The speculation goes on.
The rumor mills will be buzzing for weeks on end as to whether two-time NBA MVP LeBron James will leave the Cleveland Cavaliers in free agency.
Essentially, fans are salivating over the idea of signing James without having to lose any talent as a result, and in effect leave Cleveland in the dust.
As the Cavaliers are the hometown team for James, I would hope that James at least has the decency to leave the Cavaliers with some true talent, rather than the retreads and role players currently on the roster.
That would make the scenarios much different as to where James will go. Is the question for James about playing in a particular city, or about playing somewhere that he can win?
As we have seen, James cannot carry a team single-handily. Even Michael Jordan had Scottie Pippen and eventually Dennis Rodman.
After the Celtics traded nearly every starter on the roster for Kevin Garnett in 2007, it seems reasonable to think that the Cavaliers could garner a similar trade for James, if not a better deal this time around.
After all, wouldn't you be willing to break the piggy bank for LeBron James?
Thus, if the question is about where James could win, here are several sign-and-trade possibilities that make sense.
Naturally, most of these scenarios include teams with lottery picks. Thus, this year's lottery could decide the future of James all over again as the best pick would rule the day.
Currently, the Knicks are seen as the front-runners in the LeBron James sweepstakes.
If the Knicks were to acquire James in a sign-and-trade deal, the Knicks would also need to sign-and-trade David Lee for the Cavaliers but also include another starter or two..
Lee averaged 20.2 points with 3.6 assists and 11.7 rebounds.
If willing, the Warriors could send Monta Ellis and Corey Maggette to the Cavaliers in exchange for James, which realistically, would be a good deal for Cleveland, especially in the Eastern Conference.
Ellis averaged 25.5 points with 5.3 assists, 4.0 rebounds, and 2.2 steals as one the best scoring players in the NBA on a team that mostly struggled with defense in the paint. With a 20-10 caliber player in Maggette on top of the deal, the Cavs would get fair value for James, even if not equal value that could hypothetically keep the Cavs in contention.
Some might contend that Golden State is not the market that James is looking for, but some of that is media-created myth. The Bay Area, as a whole, is one of the largest markets in the country and growing faster than the East Coast markets like New York, Boston, Philadelphia, and Washington—and of course, the Bay offers the world-class weather than cannot be beat.
Alternatively, the Warriors could trade the lottery pick instead of either player. My thinking is that the Warriors would be unwilling to part with Steph Curry.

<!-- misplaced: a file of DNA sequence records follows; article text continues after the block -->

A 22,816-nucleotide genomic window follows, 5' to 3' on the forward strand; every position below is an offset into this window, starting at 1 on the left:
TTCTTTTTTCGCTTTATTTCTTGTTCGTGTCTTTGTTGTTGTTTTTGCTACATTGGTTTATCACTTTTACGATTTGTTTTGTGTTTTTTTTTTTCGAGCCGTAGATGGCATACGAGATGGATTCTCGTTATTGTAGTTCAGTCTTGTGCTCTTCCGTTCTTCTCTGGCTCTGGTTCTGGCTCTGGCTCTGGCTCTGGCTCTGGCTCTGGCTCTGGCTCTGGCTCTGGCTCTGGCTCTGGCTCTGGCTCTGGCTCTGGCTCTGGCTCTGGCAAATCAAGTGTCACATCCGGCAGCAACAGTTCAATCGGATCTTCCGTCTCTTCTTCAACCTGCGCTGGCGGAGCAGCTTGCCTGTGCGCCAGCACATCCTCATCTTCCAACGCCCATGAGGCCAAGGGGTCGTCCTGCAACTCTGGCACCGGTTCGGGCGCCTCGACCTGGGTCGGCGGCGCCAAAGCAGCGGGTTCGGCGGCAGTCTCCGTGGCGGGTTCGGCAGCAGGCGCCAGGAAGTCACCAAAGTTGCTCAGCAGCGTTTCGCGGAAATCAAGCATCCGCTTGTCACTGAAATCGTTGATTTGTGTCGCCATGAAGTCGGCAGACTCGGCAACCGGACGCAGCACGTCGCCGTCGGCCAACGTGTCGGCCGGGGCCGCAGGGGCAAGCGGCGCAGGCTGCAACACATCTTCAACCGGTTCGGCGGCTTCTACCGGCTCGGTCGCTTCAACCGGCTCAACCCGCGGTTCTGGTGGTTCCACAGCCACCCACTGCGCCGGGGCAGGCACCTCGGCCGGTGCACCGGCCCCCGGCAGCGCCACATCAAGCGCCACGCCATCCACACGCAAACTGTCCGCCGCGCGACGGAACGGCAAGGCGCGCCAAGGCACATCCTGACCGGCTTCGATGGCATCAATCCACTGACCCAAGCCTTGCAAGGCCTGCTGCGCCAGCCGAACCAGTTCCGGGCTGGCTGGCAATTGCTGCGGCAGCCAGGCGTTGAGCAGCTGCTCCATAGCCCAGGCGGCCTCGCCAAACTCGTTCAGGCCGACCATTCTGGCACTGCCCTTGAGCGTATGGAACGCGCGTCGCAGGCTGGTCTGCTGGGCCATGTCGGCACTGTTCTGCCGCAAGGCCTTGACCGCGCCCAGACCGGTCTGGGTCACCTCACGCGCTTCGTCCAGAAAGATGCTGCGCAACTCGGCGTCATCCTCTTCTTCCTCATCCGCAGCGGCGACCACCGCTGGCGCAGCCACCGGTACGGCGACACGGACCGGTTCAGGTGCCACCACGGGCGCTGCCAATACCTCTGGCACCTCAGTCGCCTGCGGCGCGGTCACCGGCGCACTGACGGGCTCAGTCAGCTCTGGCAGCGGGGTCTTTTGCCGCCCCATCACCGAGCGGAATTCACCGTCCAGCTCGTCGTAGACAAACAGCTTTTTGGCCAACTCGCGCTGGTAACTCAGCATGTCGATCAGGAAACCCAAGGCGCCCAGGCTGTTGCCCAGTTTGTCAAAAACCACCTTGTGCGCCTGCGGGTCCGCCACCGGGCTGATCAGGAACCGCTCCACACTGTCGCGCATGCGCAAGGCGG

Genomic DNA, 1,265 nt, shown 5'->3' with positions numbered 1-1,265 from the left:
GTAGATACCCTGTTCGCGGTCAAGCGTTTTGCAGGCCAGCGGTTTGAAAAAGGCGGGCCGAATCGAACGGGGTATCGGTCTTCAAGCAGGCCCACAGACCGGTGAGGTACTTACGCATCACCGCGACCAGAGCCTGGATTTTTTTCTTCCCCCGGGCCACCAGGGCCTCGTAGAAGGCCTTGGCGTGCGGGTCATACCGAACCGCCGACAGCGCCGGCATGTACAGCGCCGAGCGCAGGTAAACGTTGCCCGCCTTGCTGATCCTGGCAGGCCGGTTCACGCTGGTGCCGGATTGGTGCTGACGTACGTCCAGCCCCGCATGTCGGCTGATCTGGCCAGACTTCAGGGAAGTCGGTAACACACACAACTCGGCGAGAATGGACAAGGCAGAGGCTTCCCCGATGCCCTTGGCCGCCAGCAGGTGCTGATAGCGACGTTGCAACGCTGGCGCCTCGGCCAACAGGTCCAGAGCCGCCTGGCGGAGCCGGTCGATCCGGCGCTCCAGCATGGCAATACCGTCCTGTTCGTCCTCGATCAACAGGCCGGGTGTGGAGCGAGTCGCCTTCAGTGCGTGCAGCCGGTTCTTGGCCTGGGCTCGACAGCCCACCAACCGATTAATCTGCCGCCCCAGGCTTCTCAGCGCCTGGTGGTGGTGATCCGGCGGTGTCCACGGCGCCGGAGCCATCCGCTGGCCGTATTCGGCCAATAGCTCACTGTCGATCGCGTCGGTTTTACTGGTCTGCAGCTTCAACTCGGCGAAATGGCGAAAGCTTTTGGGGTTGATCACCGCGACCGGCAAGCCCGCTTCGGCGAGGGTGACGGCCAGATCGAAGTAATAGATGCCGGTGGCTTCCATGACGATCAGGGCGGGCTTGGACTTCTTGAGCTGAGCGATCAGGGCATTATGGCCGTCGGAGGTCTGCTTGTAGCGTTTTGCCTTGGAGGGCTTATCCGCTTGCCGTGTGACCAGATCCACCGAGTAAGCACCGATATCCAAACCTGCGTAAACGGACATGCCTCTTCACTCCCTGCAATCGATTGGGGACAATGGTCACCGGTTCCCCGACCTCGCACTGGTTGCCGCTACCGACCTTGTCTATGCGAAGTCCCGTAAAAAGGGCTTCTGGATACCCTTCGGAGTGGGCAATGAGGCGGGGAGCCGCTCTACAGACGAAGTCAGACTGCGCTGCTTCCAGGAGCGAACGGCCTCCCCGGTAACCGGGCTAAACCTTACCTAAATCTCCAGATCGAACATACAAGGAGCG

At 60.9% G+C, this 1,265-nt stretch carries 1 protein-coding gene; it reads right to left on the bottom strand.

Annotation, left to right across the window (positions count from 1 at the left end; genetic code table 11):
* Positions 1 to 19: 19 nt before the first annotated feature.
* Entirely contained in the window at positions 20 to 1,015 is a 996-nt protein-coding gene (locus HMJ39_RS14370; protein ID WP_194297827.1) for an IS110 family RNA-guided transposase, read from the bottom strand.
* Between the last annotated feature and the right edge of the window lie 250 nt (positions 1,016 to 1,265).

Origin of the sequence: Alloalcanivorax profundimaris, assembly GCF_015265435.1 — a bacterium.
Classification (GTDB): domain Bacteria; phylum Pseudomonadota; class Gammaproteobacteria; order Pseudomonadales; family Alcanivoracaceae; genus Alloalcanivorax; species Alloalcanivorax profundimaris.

Moreover, the Warriors could take part in a three team deal, in which the Warriors would send Maggette and Anthony Tolliver to New York for David Lee, and the Knicks would then send Maggette and the lottery pick to Cleveland for James.
The Nets will also need to hope for the top pick in the draft.
The Nets new owner Mikhail Prokhorov has plenty of money to spend, more than any other owner. Moreover, the Nets plan to move to Brooklyn one of these days, so that would fit the idea that James is seeking a big city on the East Coast.
To make a sign-and-trade deal work, the Nets would surely need to be willing to part with either center Brook Lopez or point guard Devin Harris. Lopez averaged 18.8 points with 2.3 assists, 8.6 rebounds, and 1.7 blocks. Harris averaged 16.9 points, 6.6 assists, 3.2 rebounds, and 1.2 steals.
The Bulls don't own a lottery pick, so this scenario is harder to imagine in any sign-and-trade conversation.
The Bulls, however, could offer forward Luol Deng, forward Hakim Warrick, and guard Kirk Hinrich, and would need to include draft picks in any deal.
The best players on the Clippers roster are guard Eric Gordon and center Chris Kaman.
My thinking is that the Clippers would need to send both, along with picks, for James in a deal that would pair him with guard Baron Davis.
Gordon averaged 16.9 points, 3.0 assists, 2.6 rebounds, and 1.1 steals. Kaman averaged 18.5 points, 1.6 assists, 9.3 rebounds, and 1.2 blocks.
The 76ers must hope for the top pick in this draft to have any chance at acquiring James.
Philadelphia would provide a large market that is conducive with the superstar brand of James.
The best player that Philadelphia could offer is center Samuel Dalembert, but this isn't saying much. Dalembert averaged 8.1 points, 9.6 rebounds, and 1.8 blocks.
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